Seram, the mysterious source of 'kain timur'
Ikat textiles from Seram are rare, and seldom mentioned in literature. They are found in a only a few western museum collections (Niggemeyer, see below, mentions the three ethnological museums in the Netherlands then still in existence, and the one in Frankfurt), ususually dating from the 19th and early 20th C. The existence of ikat cloth from Seram was documented already in the 17th C., in descriptions of the fairly extensive Seramese barter trade with Papuan tribes in New Guinea's Bird's Head Peninsula. Coastal tribes would raid villages in the interior to obtain slaves which might be traded for sarongs and other cloths from Seram (and occasionally from other islands such as Halmahera). Confusingly, such trade cloths were known as kain timur, perhaps because cloths used to come from Timor before.
Not much is known about Seram ikat beyond the description of their use in the barter trade. There is some speculation about possible import of ikated skeins from other islands (Timor?), which comes to mind as no ikating was observed in later expeditions, such as the 1937/38 Frobenius, but is contradicted by the characteristic Seramese style, which, while showing influence from other islands, does have a distinct individuality. Characteristic of Seram ikat cloths are their strong morinda red bands, often a clearer red than is common in Nusa Tenggara, and bands with ikat in white on indigo. Common motifs are zigzag lines, diamond patterns, crosses, and patterns that resemble Timorese and Tanimbarese crocodile motifs. Another motif seen on several old Seram ikat textiles resembles the mata bili, representing the vulva, seen in some sarongs from the Lio district on Flores (see PC 045), though it is unclear if there is any influence from Florinese patterns. The pattern may also be inspired by the Timorese kaif motif (see PC 149), which is plausible given the islands' relative proximity, and would explain the term 'kain timur'.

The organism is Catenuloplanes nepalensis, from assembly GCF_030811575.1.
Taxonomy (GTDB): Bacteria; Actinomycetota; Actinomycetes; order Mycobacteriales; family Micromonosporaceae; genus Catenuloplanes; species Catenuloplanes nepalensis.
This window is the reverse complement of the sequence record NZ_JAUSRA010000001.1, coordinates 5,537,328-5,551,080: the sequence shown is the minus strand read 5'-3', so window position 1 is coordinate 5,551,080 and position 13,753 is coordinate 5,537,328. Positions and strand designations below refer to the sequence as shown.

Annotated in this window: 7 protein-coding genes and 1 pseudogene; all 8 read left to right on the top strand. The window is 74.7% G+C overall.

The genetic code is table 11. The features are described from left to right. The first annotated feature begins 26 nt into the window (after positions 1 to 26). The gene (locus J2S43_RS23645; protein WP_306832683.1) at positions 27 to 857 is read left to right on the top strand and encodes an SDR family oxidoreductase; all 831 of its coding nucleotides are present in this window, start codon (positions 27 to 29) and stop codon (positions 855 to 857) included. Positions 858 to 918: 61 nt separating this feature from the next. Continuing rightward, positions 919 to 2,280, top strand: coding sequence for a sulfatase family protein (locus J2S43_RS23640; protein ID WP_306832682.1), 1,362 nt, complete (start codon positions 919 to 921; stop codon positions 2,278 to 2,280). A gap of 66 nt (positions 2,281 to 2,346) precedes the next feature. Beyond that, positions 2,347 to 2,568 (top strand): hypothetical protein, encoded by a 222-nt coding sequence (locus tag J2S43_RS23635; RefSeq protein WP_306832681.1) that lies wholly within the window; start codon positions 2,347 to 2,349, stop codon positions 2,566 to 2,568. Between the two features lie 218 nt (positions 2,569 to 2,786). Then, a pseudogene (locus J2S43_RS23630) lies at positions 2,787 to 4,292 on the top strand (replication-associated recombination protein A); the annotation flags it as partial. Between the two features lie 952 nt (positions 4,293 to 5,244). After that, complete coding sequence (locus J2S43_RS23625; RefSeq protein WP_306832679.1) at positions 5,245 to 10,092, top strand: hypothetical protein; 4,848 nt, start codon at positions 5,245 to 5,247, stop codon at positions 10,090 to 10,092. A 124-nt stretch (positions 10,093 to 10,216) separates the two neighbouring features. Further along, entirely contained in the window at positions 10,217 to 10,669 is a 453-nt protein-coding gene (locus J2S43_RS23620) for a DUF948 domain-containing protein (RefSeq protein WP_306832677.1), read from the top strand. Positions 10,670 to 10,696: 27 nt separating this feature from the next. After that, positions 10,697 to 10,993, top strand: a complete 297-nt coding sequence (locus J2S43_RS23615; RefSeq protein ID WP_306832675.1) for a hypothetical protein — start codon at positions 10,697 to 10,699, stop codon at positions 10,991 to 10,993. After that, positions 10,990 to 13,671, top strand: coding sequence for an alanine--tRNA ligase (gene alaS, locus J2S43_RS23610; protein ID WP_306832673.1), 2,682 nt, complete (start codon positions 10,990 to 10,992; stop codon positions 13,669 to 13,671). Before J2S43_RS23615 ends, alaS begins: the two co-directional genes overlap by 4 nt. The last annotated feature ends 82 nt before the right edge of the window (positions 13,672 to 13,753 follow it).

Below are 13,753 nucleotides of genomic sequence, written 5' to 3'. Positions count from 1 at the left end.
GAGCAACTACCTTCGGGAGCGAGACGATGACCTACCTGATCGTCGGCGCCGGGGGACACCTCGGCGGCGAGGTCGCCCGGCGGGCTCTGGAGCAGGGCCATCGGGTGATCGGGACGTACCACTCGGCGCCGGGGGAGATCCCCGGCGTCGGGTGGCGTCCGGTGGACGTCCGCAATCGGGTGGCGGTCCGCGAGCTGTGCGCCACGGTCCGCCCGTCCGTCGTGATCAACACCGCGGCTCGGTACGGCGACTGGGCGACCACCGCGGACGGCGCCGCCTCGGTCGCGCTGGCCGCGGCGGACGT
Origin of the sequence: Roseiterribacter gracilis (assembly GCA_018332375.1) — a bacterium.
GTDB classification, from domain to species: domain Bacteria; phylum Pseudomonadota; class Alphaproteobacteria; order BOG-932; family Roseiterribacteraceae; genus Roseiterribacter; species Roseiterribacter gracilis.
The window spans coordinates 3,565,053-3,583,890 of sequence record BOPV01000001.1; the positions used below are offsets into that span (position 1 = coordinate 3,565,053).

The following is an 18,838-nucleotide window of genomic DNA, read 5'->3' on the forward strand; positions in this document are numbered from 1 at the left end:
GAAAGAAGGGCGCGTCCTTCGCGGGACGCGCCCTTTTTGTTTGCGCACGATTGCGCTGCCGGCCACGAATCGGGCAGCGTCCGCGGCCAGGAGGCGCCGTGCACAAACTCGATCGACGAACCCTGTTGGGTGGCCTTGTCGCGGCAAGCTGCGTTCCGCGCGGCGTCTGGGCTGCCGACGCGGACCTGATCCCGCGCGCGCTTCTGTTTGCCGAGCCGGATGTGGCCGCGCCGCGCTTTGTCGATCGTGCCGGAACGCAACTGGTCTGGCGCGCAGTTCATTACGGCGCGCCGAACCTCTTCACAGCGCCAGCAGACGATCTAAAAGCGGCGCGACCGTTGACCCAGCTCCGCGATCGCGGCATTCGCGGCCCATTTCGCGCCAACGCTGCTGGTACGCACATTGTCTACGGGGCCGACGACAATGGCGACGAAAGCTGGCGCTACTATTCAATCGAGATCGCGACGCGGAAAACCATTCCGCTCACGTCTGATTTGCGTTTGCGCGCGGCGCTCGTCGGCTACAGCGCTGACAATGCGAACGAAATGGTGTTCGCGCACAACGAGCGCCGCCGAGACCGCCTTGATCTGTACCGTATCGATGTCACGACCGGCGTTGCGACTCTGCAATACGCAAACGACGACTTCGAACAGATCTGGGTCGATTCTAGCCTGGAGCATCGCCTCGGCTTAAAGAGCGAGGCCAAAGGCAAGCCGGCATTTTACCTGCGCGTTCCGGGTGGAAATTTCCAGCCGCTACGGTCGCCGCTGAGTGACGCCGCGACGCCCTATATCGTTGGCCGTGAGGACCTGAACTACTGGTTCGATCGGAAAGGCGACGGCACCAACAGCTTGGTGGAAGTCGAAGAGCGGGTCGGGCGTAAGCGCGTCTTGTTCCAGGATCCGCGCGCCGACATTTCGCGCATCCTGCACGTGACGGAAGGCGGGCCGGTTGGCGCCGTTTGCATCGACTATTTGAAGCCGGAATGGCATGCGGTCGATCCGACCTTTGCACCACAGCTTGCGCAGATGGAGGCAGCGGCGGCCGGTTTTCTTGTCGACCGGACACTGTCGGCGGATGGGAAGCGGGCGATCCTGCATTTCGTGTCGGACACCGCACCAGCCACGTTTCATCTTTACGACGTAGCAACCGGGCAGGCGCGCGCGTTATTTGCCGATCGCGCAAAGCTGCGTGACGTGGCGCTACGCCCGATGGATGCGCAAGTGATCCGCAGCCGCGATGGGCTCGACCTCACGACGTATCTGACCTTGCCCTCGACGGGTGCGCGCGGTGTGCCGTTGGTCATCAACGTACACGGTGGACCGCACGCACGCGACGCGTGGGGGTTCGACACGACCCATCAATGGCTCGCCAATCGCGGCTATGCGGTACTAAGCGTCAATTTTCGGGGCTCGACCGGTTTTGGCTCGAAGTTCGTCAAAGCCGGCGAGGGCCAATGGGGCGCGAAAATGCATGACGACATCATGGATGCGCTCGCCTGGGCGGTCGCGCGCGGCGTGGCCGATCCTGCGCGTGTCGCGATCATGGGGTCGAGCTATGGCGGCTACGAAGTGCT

Given the little that we know with a degree of certainty, it appears most likely that ikating, while once important on Seram for local use and trade, began dying out early, perhaps by the end of the 19th C., when import of cheap textiles from other islands such as Java made textile production on the island unnecessary.